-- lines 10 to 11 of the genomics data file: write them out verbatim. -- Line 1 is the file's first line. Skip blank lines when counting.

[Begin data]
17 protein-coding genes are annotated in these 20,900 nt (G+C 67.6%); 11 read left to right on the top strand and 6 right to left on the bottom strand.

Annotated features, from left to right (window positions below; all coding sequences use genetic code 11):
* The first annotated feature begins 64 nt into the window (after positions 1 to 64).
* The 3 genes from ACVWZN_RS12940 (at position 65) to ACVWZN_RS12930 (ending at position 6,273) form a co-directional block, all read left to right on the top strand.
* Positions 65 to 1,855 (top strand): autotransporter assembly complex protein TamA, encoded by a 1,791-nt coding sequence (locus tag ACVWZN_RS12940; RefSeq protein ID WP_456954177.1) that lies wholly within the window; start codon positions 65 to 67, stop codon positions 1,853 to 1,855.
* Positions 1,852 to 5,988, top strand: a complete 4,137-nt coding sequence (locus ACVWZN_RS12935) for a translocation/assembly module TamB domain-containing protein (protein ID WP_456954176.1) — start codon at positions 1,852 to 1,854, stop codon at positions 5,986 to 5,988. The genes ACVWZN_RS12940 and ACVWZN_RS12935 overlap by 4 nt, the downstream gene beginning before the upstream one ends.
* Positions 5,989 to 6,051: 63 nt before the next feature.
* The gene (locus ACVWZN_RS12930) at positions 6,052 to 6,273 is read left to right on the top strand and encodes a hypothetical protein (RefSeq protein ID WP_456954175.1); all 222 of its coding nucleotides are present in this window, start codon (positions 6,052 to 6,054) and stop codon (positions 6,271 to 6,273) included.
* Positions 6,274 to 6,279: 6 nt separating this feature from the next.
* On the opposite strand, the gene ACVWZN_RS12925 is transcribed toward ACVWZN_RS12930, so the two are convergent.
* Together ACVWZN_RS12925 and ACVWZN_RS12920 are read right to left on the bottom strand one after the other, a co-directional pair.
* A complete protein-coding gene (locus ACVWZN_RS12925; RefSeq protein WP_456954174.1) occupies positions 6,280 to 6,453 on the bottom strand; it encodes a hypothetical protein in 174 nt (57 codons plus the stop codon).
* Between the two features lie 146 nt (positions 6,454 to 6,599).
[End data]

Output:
* On the opposite strand, the gene ACVWZN_RS12925 is transcribed toward ACVWZN_RS12930, so the two are convergent.
* Together ACVWZN_RS12925 and ACVWZN_RS12920 are read right to left on the bottom strand one after the other, a co-directional pair.